This is chapter four of our free guide: How to Launch Your Own “Voice of the Customer” Program
Now that we understand the basics of launching your VoC, let’s look at a simple step-by-step process that will allow you to reach your goals. If you’ve never done VoC before, you may be tempted to rush in and start collecting data from every possible source.
Although enthusiasm is great(!!!), your efforts can be futile if you don’t have a good solid plan in place first. The key, as I mentioned earlier, is to start small. As you streamline one or two channels of feedback, you can then expand and add additional channels as you go and when you understand the volume of feedback you’re receiving.
Step #1: Create Your Strategy
Most of the decisions you make within your business will be part of a broader strategy. Ask yourself these questions:
- What is it that you hope to achieve over time?
- What are your long-term goals?
- Why are you creating a VoC program?
- How will you measure your success?
To start, highlight your weaknesses – what would you like to improve? Perhaps your costs are too high, or you’d like to drive cultural change within your business. Whatever your key issues are, you can build a VoC program that focused on those problems and creates better solutions via feedback
Within your strategy, include:
- Business goals
- Metrics you’ll measure
- Customer feedback channels you’ll use
- How you’ll respond to feedback
Step #2: Ask Questions That Give You Actionable Feedback
Vague questions like “How can we improve?” generally lead to poor feedback from your customers. The key to creating a successful VoC program is to ask questions in a way that provide you with actionable feedback.
For example, instead of asking “did you like our customer support?” ask “What can we do to improve our customer support?”. Always word your questions in a way that get your customers thinking of solutions, not simply responding with “yes” or “no”.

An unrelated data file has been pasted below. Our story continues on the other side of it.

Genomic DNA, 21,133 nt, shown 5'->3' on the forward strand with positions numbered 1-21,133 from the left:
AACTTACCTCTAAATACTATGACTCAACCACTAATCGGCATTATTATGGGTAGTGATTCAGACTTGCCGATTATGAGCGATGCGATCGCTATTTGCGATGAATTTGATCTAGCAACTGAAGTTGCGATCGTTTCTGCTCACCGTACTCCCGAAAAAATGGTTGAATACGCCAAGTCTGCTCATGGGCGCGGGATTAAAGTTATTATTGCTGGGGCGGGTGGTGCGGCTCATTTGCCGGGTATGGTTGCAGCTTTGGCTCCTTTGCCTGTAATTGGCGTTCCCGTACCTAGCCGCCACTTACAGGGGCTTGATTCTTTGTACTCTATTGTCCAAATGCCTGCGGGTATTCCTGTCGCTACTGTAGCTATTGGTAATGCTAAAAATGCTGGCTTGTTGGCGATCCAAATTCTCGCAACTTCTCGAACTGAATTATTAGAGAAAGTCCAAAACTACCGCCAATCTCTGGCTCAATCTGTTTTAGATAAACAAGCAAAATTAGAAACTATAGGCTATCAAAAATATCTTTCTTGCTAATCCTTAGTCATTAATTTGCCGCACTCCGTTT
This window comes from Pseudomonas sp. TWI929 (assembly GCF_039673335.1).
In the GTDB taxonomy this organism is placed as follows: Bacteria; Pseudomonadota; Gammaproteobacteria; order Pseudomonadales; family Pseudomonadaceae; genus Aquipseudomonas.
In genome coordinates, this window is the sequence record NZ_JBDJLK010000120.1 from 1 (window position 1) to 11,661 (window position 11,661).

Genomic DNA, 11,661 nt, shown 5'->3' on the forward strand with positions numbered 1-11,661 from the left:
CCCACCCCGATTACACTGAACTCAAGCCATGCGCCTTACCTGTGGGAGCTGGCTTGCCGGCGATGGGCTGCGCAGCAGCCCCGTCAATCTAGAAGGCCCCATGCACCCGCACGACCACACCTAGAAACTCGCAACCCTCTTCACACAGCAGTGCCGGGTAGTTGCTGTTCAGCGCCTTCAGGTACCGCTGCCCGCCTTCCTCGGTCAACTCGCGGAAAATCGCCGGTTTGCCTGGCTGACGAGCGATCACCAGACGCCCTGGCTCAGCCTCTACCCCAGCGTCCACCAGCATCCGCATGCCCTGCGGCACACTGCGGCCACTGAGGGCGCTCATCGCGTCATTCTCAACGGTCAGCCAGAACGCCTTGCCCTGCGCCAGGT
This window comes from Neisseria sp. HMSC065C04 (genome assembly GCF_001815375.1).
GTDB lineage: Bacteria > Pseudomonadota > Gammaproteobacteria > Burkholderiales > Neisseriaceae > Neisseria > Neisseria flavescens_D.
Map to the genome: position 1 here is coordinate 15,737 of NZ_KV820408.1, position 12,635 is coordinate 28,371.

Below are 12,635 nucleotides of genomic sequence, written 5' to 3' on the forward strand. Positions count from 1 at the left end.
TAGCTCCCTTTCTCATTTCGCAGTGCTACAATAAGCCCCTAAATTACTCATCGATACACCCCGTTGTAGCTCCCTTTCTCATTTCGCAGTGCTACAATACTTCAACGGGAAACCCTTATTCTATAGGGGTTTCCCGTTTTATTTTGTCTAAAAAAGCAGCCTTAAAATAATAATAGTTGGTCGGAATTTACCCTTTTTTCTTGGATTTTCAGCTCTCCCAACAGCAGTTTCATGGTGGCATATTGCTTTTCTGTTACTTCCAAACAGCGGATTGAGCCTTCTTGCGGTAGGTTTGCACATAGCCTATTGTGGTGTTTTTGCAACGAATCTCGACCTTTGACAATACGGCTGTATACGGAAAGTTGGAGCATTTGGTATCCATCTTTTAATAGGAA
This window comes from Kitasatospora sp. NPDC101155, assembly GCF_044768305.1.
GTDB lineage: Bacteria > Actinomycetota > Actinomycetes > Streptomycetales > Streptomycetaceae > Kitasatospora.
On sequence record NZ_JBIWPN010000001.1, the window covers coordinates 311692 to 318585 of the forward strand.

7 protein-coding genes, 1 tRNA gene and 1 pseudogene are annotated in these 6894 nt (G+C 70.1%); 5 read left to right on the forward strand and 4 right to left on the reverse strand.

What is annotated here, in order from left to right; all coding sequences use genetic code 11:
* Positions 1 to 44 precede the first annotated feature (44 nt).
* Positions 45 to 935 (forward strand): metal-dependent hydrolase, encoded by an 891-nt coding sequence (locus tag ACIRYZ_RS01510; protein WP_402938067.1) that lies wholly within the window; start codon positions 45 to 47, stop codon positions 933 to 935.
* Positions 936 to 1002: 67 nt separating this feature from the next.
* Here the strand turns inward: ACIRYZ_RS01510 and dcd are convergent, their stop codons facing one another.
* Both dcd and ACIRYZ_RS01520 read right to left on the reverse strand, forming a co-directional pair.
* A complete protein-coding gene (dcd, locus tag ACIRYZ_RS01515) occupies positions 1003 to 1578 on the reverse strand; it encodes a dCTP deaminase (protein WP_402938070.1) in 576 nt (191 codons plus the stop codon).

Step #3: Ask For Feedback At The Right Time
Ditch the formalities and speak to your customers casually. If you want their feedback on something, tell them why and reassure them you’re listening. Most people are getting way too many emails and way too many surveys, so to cut through the noise, avoid the “corporate speak” and just be yourself.
If you’re sending a survey via email, you should send it during the week at around 10am, according to this very detailed post on Mailchimp’s blog. That will give you the highest open rates and therefore the best chance of your customers actually completing the survey and sharing their feedback with you.
Step #4: Review and Prioritize
Over time you’re going to receive a lot of feedback from your customers, so make sure you review and prioritize the feedback that will help you improve the metric(s) you initially created your VoC program to improve.
The point here is, you don’t want to hum and haw over possible changes. Identify real issues and rapidly execute a solution to fix them. It’s really that simple.
Step #5: Don’t Over Think It – Just Start
The best way to launch your VoC program is to (in the words of Nike) just do it! Start with a single feedback channel and keep the entire process simple for you and your team. As you collect more feedback, you can start to implement tools and systems that help you manage, review and prioritize the feedback, but you don’t need any of those to get started.
Our advice? Create a simple customer feedback survey that you send to all of your customers once per quarter or twice per year.
Include questions like these:
- What do you like the most about our product/service?
- How likely are you to recommend our product/service to your friends?
- What’s the one thing we can do better as a business?
- How would you rate the quality of our customer support?
- Did we live up to your expectations? If not, why not?
As you kick off your Voice of the Customer program, remember what Robert Allen once said:
“There is no failure. Only feedback.”- Robert Allen
Good luck and get to it!
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